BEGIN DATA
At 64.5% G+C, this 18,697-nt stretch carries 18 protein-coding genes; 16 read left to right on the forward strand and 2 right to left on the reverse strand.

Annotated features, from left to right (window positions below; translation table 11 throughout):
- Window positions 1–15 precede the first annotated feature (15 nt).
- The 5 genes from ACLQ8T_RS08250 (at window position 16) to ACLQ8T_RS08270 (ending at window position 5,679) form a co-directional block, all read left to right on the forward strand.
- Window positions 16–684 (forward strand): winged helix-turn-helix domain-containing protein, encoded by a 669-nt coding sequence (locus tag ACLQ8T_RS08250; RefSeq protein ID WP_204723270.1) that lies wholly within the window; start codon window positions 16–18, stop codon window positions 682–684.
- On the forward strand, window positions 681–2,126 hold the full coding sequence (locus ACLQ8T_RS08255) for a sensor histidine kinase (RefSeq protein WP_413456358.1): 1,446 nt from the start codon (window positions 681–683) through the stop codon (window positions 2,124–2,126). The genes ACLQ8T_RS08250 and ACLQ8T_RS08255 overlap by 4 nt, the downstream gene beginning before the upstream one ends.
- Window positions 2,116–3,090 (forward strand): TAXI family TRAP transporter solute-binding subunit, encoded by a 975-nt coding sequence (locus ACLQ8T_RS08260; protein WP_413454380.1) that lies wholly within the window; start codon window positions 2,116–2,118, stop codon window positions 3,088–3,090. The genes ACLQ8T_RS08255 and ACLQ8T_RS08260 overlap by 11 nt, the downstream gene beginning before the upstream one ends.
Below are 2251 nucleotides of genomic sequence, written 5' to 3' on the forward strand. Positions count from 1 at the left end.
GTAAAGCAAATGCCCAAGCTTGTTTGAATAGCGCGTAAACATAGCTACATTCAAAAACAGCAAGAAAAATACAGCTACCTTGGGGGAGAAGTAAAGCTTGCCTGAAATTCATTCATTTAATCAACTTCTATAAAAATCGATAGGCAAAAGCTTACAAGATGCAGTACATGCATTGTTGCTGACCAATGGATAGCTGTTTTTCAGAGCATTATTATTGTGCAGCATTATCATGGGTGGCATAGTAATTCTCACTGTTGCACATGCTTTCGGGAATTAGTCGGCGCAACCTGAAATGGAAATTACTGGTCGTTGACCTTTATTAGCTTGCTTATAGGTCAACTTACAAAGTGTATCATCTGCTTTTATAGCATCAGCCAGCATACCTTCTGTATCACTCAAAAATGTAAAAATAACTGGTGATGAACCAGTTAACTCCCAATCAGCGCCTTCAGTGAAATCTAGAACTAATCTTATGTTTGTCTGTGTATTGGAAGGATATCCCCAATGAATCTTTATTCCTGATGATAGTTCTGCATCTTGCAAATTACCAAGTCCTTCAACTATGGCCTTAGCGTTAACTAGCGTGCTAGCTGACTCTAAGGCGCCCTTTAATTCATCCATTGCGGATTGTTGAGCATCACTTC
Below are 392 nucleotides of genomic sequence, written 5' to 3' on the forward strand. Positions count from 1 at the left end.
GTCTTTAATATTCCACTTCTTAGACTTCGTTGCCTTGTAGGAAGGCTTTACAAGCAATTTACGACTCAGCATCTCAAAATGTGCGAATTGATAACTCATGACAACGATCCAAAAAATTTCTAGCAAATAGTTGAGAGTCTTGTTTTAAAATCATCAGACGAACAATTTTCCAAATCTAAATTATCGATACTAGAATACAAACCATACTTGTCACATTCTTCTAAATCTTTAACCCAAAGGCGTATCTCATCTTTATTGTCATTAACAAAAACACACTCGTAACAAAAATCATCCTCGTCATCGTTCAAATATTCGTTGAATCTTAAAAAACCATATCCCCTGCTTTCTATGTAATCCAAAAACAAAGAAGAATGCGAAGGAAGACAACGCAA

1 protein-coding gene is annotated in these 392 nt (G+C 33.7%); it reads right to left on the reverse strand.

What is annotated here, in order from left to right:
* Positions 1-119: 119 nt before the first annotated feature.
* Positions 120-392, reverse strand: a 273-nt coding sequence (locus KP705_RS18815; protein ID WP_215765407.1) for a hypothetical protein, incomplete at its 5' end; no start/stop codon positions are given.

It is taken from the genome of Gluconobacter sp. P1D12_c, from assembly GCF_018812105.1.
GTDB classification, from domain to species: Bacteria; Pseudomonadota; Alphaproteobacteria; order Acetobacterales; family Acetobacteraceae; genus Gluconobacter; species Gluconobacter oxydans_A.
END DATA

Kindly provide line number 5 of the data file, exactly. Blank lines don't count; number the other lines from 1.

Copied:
- Window positions 16–684 (forward strand): winged helix-turn-helix domain-containing protein, encoded by a 669-nt coding sequence (locus tag ACLQ8T_RS08250; RefSeq protein ID WP_204723270.1) that lies wholly within the window; start codon window positions 16–18, stop codon window positions 682–684.